Wells Fargo Board faults aggressive culture in sales scandal

Monday's news about Wells Fargo (WFC) is certainly damning: the bank announced that it is "clawing back" another $75 million from two top executives, former CEO John Stumpf and community bank executive Carrie Tolstedt, excoriating them for playing key roles in the scandal whereby the bank set up unauthorized accounts for customers.

The fake-accounts scandal broke a year ago when it was discovered that Wells Fargo employees, under constant pressure to increase sales numbers, had opened 2 million unauthorized accounts. Employees also created fake email addresses for customers to sign them up for online banking, even if they did not want nor need it.

Wells Fargo has been castigated by politicians and analysts since news of the scandal broke in September 2016 when the bank reached a settlement with regulators to pay $185 million.

That outcome seems to have disproportionately fallen on women as a result of Wells Fargo's fake account scandal: Besides Tolstedt, Wells Fargo also terminated four other executives for cause in February, three of whom were women, the board said in its report.

On the advice of her lawyers, Tolstedt declined to be interviewed for the investigation. This isn't unique to Wells Fargo; nearly any corporate scandal can be traced to some degree to a board unwilling or unable to perform its function of riding herd on management.

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But executives treated these staffers as rogues, blamed them and treated the problem as not being systemic throughout the bank. Wells Fargo said its internal investigation goes back to 2009. The $28 million the board is retracting from Stumpf - the proceeds of a 2013 equity grant - will be deducted from his retirement plan payouts, Sanger said.

The tale of Wells Fargo failing to heed the 2004 warning also shows a critical flaw in the type of "decentralized structure" that the bank believed in.

The bank's board called that recommendation "extreme and unprecedented".

The report said Shearman & Sterling is completing reviews of nine employees who reported being fired after calling Wells Fargo's ethics line phone number to submit tips about unethical sales practices.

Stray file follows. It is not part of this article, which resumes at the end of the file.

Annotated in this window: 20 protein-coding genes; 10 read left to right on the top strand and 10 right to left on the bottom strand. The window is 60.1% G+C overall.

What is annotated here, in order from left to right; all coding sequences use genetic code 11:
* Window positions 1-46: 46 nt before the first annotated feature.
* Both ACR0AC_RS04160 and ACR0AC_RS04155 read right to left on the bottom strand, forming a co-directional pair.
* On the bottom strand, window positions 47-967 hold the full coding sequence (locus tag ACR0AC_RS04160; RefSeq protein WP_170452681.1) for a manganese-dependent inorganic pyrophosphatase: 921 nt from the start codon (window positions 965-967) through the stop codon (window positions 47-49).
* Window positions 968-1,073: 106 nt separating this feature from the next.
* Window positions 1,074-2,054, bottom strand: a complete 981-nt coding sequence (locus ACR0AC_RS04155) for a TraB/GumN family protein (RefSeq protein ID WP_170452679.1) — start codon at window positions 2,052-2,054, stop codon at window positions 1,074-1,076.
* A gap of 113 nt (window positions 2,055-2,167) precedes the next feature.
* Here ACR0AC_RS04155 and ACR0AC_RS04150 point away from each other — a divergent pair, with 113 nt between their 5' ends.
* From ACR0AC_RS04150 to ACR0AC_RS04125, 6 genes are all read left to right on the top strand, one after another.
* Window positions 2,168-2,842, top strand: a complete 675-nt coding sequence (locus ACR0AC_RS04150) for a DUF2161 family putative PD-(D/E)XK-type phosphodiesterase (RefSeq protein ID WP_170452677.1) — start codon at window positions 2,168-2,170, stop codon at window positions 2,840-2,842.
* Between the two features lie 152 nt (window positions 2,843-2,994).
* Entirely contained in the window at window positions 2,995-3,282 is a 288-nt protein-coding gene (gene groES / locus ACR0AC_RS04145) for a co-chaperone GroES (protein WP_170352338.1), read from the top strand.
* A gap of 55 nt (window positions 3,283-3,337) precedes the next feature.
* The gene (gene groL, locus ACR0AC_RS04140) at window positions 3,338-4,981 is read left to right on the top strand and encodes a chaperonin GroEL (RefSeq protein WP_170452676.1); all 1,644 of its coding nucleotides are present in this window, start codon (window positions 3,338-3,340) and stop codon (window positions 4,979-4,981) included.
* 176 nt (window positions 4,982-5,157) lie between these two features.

Wells Fargo & Company is a bank holding company. The board found a branch in Colorado was issuing debit cards to customers without their consent, and branch management encouraged the behavior.

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Altogether, Stumpf lost $69 million in compensation and Tolstedt $67 million, which includes $41 million from Stumpf and $19 million from Tolstedt in forfeited unvested equity awards. In 2007, William McGuire of UnitedHealthGroup was forced to give back $US618 million over backdating options. The Wells Fargo task force even cautioned that the bank faced "reputational risks" with customers and recommended management consider eliminating the sales goals. Better Markets, a nonprofit that lobbies for stricter regulation of Wall Street, called the report a compendium of "too-little, too-late cosmetic actions" and urged shareholders to oust all of Wells Fargo's board members at the company's annual meeting this month.

About 5,300 employees were fired during the same time period for sales practices violations, the bank has said.

Investigators found no evidence of retaliation in the cases of 11 ex-employees who were publicly identified as whistleblowers in media reports, according to the report.

The ISS move "fails to recognize the active engagement of the Board and the substantial actions it has already taken to strengthen oversight and increase accountability at all levels of Wells Fargo, including important improvements to corporate governance", Wells said in a statement.

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